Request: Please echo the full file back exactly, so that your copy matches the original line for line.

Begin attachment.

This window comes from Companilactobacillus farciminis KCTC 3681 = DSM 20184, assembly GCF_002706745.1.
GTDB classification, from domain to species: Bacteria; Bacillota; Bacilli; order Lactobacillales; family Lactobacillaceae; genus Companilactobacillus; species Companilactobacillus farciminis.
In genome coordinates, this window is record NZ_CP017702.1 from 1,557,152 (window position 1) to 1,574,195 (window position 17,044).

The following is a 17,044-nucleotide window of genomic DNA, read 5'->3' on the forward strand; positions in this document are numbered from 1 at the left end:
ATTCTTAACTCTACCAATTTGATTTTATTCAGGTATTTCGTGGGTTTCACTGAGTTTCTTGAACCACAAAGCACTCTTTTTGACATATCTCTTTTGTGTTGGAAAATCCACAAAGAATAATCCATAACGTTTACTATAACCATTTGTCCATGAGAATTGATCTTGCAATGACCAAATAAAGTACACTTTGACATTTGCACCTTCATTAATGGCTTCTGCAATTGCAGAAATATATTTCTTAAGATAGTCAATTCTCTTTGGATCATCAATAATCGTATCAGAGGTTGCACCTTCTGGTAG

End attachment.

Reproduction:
This window comes from Companilactobacillus farciminis KCTC 3681 = DSM 20184, assembly GCF_002706745.1.
GTDB classification, from domain to species: Bacteria; Bacillota; Bacilli; order Lactobacillales; family Lactobacillaceae; genus Companilactobacillus; species Companilactobacillus farciminis.
In genome coordinates, this window is record NZ_CP017702.1 from 1,557,152 (window position 1) to 1,574,195 (window position 17,044).

The following is a 17,044-nucleotide window of genomic DNA, read 5'->3' on the forward strand; positions in this document are numbered from 1 at the left end:
ATTCTTAACTCTACCAATTTGATTTTATTCAGGTATTTCGTGGGTTTCACTGAGTTTCTTGAACCACAAAGCACTCTTTTTGACATATCTCTTTTGTGTTGGAAAATCCACAAAGAATAATCCATAACGTTTACTATAACCATTTGTCCATGAGAATTGATCTTGCAATGACCAAATAAAGTACACTTTGACATTTGCACCTTCATTAATGGCTTCTGCAATTGCAGAAATATATTTCTTAAGATAGTCAATTCTCTTTGGATCATCAATAATCGTATCAGAGGTTGCACCTTCTGGTAG